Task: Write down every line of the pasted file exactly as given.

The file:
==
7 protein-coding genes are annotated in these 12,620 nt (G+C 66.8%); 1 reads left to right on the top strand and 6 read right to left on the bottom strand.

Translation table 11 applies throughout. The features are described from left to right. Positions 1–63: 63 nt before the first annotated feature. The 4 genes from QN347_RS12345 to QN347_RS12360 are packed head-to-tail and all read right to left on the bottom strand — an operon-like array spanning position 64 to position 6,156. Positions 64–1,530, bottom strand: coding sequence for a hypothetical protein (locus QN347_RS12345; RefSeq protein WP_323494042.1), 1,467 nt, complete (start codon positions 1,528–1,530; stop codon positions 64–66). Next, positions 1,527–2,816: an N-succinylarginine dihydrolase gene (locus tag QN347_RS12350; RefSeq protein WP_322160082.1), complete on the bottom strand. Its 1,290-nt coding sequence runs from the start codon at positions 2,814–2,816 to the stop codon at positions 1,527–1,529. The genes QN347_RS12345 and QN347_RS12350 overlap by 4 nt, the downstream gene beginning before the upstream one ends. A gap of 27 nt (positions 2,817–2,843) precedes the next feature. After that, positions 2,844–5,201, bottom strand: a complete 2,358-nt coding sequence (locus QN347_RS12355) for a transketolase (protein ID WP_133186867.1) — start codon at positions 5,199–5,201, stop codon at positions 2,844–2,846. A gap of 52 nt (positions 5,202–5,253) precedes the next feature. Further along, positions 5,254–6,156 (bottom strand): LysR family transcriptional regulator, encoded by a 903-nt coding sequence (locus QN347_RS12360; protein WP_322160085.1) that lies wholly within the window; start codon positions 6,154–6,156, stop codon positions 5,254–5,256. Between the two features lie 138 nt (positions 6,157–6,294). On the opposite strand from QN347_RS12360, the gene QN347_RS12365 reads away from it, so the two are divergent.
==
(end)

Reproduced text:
7 protein-coding genes are annotated in these 12,620 nt (G+C 66.8%); 1 reads left to right on the top strand and 6 read right to left on the bottom strand.

Translation table 11 applies throughout. The features are described from left to right. Positions 1–63: 63 nt before the first annotated feature. The 4 genes from QN347_RS12345 to QN347_RS12360 are packed head-to-tail and all read right to left on the bottom strand — an operon-like array spanning position 64 to position 6,156. Positions 64–1,530, bottom strand: coding sequence for a hypothetical protein (locus QN347_RS12345; RefSeq protein WP_323494042.1), 1,467 nt, complete (start codon positions 1,528–1,530; stop codon positions 64–66). Next, positions 1,527–2,816: an N-succinylarginine dihydrolase gene (locus tag QN347_RS12350; RefSeq protein WP_322160082.1), complete on the bottom strand. Its 1,290-nt coding sequence runs from the start codon at positions 2,814–2,816 to the stop codon at positions 1,527–1,529. The genes QN347_RS12345 and QN347_RS12350 overlap by 4 nt, the downstream gene beginning before the upstream one ends. A gap of 27 nt (positions 2,817–2,843) precedes the next feature. After that, positions 2,844–5,201, bottom strand: a complete 2,358-nt coding sequence (locus QN347_RS12355) for a transketolase (protein ID WP_133186867.1) — start codon at positions 5,199–5,201, stop codon at positions 2,844–2,846. A gap of 52 nt (positions 5,202–5,253) precedes the next feature. Further along, positions 5,254–6,156 (bottom strand): LysR family transcriptional regulator, encoded by a 903-nt coding sequence (locus QN347_RS12360; protein WP_322160085.1) that lies wholly within the window; start codon positions 6,154–6,156, stop codon positions 5,254–5,256. Between the two features lie 138 nt (positions 6,157–6,294). On the opposite strand from QN347_RS12360, the gene QN347_RS12365 reads away from it, so the two are divergent.